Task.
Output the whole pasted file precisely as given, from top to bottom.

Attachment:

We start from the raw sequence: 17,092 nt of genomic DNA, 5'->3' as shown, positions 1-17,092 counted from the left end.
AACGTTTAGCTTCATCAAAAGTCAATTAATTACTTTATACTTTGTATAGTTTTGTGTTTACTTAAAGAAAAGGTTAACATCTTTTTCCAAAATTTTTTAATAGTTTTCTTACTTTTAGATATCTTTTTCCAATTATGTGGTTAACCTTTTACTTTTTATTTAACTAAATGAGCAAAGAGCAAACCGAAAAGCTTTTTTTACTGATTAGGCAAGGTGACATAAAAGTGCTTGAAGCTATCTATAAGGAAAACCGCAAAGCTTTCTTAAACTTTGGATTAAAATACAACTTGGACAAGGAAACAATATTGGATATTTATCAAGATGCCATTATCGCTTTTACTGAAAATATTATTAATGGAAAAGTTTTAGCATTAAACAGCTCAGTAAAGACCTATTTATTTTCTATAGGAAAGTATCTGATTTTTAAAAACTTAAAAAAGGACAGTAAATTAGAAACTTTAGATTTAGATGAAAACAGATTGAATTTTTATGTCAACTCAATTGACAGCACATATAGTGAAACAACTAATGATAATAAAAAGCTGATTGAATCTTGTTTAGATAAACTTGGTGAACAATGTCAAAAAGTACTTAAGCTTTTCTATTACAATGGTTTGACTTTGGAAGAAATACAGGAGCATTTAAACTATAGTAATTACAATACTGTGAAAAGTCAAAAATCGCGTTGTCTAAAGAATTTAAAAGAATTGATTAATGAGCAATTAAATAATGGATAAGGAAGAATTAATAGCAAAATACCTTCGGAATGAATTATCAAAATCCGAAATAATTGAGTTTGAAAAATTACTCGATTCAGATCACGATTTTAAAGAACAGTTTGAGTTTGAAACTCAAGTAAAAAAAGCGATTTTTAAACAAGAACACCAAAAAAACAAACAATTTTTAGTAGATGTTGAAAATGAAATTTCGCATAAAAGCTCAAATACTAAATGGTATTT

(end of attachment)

We start from the raw sequence: 17,092 nt of genomic DNA, 5'->3' as shown, positions 1-17,092 counted from the left end.
AACGTTTAGCTTCATCAAAAGTCAATTAATTACTTTATACTTTGTATAGTTTTGTGTTTACTTAAAGAAAAGGTTAACATCTTTTTCCAAAATTTTTTAATAGTTTTCTTACTTTTAGATATCTTTTTCCAATTATGTGGTTAACCTTTTACTTTTTATTTAACTAAATGAGCAAAGAGCAAACCGAAAAGCTTTTTTTACTGATTAGGCAAGGTGACATAAAAGTGCTTGAAGCTATCTATAAGGAAAACCGCAAAGCTTTCTTAAACTTTGGATTAAAATACAACTTGGACAAGGAAACAATATTGGATATTTATCAAGATGCCATTATCGCTTTTACTGAAAATATTATTAATGGAAAAGTTTTAGCATTAAACAGCTCAGTAAAGACCTATTTATTTTCTATAGGAAAGTATCTGATTTTTAAAAACTTAAAAAAGGACAGTAAATTAGAAACTTTAGATTTAGATGAAAACAGATTGAATTTTTATGTCAACTCAATTGACAGCACATATAGTGAAACAACTAATGATAATAAAAAGCTGATTGAATCTTGTTTAGATAAACTTGGTGAACAATGTCAAAAAGTACTTAAGCTTTTCTATTACAATGGTTTGACTTTGGAAGAAATACAGGAGCATTTAAACTATAGTAATTACAATACTGTGAAAAGTCAAAAATCGCGTTGTCTAAAGAATTTAAAAGAATTGATTAATGAGCAATTAAATAATGGATAAGGAAGAATTAATAGCAAAATACCTTCGGAATGAATTATCAAAATCCGAAATAATTGAGTTTGAAAAATTACTCGATTCAGATCACGATTTTAAAGAACAGTTTGAGTTTGAAACTCAAGTAAAAAAAGCGATTTTTAAACAAGAACACCAAAAAAACAAACAATTTTTAGTAGATGTTGAAAATGAAATTTCGCATAAAAGCTCAAATACTAAATGGTATTT